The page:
We do know that track position is ever of the importance again though too. After over a week of practice, the common theme from Gasoline Alley is that from around 4th or 5th on back, it’s still difficult to make moves.
So, this race goes 1 or 2 ways then, a green race or one of carnage.
If we avoid any early race crashes are going to be more about settling in and hitting a fuel number as a result. That’s a key thing around here. Who can stretch the fuel the longest. Graham Rahal was doing such a good job of that last year that despite starting 18th, he found himself in the lead just past the midway point and was going to make it to the end on 1 less pit stop than everyone else. Unfortunately on Lap 118, his tire literally fell off after not getting it secured on his last pit stop.
So, for those likely 10th on back, you really focus on fuel numbers and not making a lot of passes. You are going to settle in early and ride around in a tow and hope to make it a bit longer than those in front.
For those cars in front, you too may elect on fuel numbers too. However, the ones in the top 2 or 3, well they may change the lead every so often to help get better fuel mileage. The one in front is getting no tow and burning more fuel. In turn, they can’t go as long as those behind so with 4 Ganassi cars and 2 ECR cars up front, you may see more give and take among them to help each other save fuel which leads to an exciting early portions of the race.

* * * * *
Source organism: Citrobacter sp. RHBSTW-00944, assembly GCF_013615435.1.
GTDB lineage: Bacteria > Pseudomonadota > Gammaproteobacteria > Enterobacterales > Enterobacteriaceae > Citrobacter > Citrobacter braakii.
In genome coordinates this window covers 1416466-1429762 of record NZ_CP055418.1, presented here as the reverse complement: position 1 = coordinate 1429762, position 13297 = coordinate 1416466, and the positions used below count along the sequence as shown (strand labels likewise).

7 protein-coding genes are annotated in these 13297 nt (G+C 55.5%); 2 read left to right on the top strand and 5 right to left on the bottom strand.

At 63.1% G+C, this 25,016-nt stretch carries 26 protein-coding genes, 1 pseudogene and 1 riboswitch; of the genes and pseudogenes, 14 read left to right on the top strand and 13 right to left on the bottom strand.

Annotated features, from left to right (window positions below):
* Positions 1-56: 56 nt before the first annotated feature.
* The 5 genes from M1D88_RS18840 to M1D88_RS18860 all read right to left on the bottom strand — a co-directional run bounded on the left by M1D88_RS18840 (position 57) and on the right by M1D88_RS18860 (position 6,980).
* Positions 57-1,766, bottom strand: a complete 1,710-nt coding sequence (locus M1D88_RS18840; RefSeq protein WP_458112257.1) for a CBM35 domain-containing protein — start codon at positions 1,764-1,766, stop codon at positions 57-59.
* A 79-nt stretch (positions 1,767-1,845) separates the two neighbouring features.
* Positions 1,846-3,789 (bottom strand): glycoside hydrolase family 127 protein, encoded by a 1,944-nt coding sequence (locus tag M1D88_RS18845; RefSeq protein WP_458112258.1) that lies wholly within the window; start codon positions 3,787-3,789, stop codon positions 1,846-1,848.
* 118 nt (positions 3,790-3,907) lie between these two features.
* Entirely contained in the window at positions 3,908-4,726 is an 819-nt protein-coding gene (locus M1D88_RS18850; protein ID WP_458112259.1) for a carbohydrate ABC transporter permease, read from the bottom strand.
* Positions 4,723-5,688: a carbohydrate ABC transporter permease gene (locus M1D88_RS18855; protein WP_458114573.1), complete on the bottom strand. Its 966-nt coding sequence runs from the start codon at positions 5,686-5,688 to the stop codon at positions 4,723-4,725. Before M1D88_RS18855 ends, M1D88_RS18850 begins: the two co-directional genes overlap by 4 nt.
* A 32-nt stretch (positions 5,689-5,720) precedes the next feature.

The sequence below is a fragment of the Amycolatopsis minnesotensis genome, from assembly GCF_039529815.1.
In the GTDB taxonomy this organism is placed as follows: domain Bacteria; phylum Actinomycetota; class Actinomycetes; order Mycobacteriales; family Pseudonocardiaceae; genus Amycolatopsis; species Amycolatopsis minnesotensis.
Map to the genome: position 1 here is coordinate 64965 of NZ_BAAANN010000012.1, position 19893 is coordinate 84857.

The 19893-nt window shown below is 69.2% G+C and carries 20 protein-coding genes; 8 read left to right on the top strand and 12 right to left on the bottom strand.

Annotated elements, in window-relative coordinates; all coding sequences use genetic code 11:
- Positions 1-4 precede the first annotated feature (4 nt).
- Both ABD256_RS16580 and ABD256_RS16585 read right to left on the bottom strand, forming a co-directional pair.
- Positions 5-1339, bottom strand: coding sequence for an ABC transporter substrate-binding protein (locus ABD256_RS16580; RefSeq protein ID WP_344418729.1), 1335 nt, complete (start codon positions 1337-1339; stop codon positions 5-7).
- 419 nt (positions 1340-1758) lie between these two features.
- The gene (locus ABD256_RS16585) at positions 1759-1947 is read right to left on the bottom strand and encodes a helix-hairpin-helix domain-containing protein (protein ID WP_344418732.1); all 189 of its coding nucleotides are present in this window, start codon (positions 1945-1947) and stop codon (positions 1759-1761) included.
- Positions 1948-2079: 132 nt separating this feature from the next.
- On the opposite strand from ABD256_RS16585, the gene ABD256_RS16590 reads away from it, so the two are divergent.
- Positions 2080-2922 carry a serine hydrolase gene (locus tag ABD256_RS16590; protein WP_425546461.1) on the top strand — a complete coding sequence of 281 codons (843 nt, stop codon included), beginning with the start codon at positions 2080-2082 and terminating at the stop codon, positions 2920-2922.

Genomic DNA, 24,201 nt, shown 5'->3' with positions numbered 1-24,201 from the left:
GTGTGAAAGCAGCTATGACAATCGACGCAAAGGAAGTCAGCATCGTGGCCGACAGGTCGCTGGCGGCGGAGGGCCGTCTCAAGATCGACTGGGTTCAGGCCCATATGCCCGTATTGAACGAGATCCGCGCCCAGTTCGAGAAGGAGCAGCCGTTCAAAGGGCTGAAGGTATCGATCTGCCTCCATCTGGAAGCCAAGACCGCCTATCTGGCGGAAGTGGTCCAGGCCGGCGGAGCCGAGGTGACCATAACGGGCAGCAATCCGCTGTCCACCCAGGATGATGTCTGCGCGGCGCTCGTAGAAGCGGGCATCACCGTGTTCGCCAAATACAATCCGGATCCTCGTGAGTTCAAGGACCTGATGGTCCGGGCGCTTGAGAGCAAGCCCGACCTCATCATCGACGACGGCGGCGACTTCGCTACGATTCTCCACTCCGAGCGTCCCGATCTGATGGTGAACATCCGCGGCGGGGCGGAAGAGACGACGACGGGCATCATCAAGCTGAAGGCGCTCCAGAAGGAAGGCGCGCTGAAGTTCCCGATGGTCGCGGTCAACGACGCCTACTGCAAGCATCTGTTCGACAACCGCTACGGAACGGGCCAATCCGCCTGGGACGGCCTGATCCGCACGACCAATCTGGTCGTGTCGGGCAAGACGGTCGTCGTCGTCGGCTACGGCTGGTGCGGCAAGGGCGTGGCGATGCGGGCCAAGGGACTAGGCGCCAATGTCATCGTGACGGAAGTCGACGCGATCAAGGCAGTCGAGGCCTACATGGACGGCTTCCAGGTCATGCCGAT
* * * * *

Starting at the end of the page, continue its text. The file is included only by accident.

If they all settle in, then I can see this race going a while without any cautions. However, the key is IF. I don’t know how many drivers will “settle” in.
“Part of me thinks that you’ve got to do it at the beginning and wait to the next restart to do it again but another part of me excuse my French thinks it’s going to be a shit show,” said Alexander Rossi. “I think there’s going to be a lot of yellows and you can not be as aggressive and wait for the yellows. That’s the battle in my mind for the next 48 hours.”